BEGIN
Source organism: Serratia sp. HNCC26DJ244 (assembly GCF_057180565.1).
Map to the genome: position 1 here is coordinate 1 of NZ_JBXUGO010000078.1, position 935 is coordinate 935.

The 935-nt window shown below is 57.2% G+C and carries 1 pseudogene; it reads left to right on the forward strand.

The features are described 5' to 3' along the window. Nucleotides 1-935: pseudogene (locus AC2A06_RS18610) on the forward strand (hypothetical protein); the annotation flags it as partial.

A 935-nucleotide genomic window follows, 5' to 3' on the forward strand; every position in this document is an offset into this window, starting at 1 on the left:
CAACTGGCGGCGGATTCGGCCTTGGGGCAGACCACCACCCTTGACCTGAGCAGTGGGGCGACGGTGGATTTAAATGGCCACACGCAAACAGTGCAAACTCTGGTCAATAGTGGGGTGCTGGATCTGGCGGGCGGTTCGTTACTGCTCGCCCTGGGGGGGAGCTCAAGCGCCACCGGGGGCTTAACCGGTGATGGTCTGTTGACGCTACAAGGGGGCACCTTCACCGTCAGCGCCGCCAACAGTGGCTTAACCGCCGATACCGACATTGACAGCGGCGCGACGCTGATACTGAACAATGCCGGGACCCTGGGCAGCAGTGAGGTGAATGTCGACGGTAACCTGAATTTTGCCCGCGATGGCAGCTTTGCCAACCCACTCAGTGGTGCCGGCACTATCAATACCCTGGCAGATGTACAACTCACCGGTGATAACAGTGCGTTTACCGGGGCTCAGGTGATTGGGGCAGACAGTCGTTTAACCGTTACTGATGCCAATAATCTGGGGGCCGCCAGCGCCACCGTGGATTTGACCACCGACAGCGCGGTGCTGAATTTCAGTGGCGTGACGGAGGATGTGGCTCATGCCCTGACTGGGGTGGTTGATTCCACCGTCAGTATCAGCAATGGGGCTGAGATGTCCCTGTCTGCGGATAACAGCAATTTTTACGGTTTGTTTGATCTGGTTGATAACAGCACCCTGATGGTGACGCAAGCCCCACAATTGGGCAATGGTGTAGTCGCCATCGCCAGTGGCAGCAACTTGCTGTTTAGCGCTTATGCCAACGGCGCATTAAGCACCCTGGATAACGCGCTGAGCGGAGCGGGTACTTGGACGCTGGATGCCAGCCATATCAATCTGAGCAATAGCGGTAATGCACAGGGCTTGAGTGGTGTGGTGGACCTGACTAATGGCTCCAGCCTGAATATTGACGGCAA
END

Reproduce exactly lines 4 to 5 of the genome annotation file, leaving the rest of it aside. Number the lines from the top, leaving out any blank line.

The features are described 5' to 3' along the window. Nucleotides 1-935: pseudogene (locus AC2A06_RS18610) on the forward strand (hypothetical protein); the annotation flags it as partial.

A 935-nucleotide genomic window follows, 5' to 3' on the forward strand; every position in this document is an offset into this window, starting at 1 on the left: